Strategy of holding on and letting go

For Andreas Kuhlmann, Chief Executive Officer at the German Energy Agency dena, the fundamental transformation of our energy systems consists of many small steps. He, too, believes that this can only be achieved by society as a whole and advocated a strategy of holding on and letting go: "We need to stick to the medium-term climate goals, but be flexible enough to adapt our plans and ideas to the new realities." Because the requirements for the energy transition and climate protection are changing, research and innovation must be driven forward, he said. Because the idea that we already have all the technologies we need for the transformation is wrong. 
DF22 Mär - Andreas Kuhlmann
© DENA-Photothek
We need to stick to the medium-term climate goals, but be flexible enough to adapt our plans and ideas to the new realities.
Andreas Kuhlmann
Chief executive, German Energy Agency (dena), Berlin
An additional push would be needed, for example, in the field of hydrogen: "We need it quickly, reliably and in large quantities to continue the success story of renewable energies and to achieve climate neutrality," explained Dr. Sopna Sury, who is responsible for hydrogen management at RWE Generation SE. Its particular advantage is that it can be used as a storage medium and has a wide range of applications in industry or transport. Sury praised the fact that the German government's coalition agreement doubled the target for hydrogen electrolysis capacity to 10 gigawatts by 2030. But even that would still fall short. By comparison, the coalition agreement targets a total capacity of 200 gigawatts for photovoltaics by 2030. At the same time, the RWE manager referred to the tough approval procedures and the sluggish expansion of the hydrogen infrastructure. "The faster the hydrogen market ramps up, the faster green hydrogen produced with electricity from renewable energy sources will become competitive," she pointed out. But unfortunately, she said, the EU is tripping itself up in some areas such as legislation, planning and authorisation procedures. "We need pragmatic solutions now," she said.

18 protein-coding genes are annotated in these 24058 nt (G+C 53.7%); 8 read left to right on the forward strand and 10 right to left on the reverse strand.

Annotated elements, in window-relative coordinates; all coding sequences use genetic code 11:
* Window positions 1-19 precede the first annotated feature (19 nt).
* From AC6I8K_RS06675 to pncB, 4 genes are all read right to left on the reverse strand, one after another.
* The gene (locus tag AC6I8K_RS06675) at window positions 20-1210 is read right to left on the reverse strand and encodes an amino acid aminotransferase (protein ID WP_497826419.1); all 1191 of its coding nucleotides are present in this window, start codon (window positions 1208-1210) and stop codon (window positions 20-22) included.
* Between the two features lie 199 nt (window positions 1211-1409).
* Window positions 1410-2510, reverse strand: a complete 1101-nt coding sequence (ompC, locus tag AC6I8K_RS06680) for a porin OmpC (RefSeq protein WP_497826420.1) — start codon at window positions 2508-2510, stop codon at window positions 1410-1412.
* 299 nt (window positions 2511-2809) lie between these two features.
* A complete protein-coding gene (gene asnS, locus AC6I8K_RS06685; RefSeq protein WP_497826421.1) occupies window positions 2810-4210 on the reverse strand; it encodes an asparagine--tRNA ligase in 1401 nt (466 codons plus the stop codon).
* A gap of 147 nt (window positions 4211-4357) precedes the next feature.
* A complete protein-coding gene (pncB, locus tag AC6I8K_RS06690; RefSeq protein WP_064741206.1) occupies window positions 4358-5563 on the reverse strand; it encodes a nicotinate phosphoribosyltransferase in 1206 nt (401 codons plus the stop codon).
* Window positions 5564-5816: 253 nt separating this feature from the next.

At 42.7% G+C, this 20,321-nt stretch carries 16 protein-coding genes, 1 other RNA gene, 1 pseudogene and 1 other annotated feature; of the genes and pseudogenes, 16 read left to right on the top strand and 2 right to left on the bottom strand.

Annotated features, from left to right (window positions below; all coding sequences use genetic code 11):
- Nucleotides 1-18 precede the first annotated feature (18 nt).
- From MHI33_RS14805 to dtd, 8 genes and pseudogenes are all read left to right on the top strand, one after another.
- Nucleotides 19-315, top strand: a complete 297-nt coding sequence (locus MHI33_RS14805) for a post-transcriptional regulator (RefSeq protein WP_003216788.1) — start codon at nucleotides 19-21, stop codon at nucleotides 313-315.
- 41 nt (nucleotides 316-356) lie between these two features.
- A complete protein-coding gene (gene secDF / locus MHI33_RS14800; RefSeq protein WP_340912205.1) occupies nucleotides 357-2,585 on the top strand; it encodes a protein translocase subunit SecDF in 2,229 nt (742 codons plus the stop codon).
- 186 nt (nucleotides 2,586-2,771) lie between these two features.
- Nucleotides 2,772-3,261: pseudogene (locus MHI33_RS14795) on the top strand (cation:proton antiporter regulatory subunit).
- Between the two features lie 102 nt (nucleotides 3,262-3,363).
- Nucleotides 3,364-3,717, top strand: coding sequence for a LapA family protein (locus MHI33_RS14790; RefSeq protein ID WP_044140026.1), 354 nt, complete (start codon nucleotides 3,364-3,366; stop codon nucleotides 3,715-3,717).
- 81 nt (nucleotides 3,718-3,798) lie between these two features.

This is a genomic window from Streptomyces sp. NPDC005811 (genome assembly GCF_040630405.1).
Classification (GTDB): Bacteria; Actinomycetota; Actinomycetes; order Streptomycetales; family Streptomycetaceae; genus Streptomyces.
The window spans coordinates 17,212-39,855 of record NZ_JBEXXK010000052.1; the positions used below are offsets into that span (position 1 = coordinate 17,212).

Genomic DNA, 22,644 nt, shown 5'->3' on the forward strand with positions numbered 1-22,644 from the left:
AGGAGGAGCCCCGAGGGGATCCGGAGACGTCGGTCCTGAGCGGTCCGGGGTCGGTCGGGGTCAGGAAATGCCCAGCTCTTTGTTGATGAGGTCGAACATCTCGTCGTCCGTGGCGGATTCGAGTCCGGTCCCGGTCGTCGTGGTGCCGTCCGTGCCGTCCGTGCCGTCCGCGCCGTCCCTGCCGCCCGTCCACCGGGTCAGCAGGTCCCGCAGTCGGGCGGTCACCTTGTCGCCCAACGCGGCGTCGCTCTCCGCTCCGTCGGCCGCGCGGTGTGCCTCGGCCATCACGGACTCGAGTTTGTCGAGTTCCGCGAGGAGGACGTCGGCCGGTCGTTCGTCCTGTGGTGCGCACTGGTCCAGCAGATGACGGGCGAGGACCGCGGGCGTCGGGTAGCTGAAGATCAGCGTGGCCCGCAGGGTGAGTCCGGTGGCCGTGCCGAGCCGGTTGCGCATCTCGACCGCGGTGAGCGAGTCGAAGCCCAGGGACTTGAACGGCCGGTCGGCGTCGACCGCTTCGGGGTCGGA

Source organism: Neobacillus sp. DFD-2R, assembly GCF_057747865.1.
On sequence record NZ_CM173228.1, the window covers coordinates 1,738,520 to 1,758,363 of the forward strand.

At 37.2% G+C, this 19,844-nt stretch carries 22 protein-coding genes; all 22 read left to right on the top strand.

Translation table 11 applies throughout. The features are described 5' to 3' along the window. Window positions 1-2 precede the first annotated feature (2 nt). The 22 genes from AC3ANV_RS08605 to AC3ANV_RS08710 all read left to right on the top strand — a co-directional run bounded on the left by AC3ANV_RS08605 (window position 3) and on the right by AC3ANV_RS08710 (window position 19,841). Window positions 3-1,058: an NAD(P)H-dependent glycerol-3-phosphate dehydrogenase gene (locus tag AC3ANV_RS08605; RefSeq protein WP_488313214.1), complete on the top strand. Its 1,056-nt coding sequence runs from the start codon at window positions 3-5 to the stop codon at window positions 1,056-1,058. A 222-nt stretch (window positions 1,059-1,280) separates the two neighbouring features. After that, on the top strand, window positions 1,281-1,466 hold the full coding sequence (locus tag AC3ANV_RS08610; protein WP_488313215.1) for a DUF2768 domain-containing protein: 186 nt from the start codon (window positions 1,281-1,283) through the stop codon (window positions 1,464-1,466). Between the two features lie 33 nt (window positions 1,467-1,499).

Take SDG goals into account

"The triad of renewable energies, energy saving and hydrogen is the right way to go," Kuhlmann agreed. Since green electricity is the basis of everything, you need it in large quantities, otherwise you won't get far with green hydrogen. The dena CEO also called for the restructuring of the economy to take into account not only climate change, but also the United Nations Sustainable Development Goals (SDGs). "That's about health, social justice and peace. The question is, how do we get there?" 
DF22 Mär - Ingrid Nestle
© Gunnar Dethlefsen
As a society, we have it in our hands how bad the crisis will be, whereby one would even have to make fewer sacrifices compared to Corona.
Dr. Ingrid Nestle
Member of the German Parliament, Head of the Working Group and Spokesperson for Climate Protection and Energy, Bündnis 90/Die Grünen, Berlin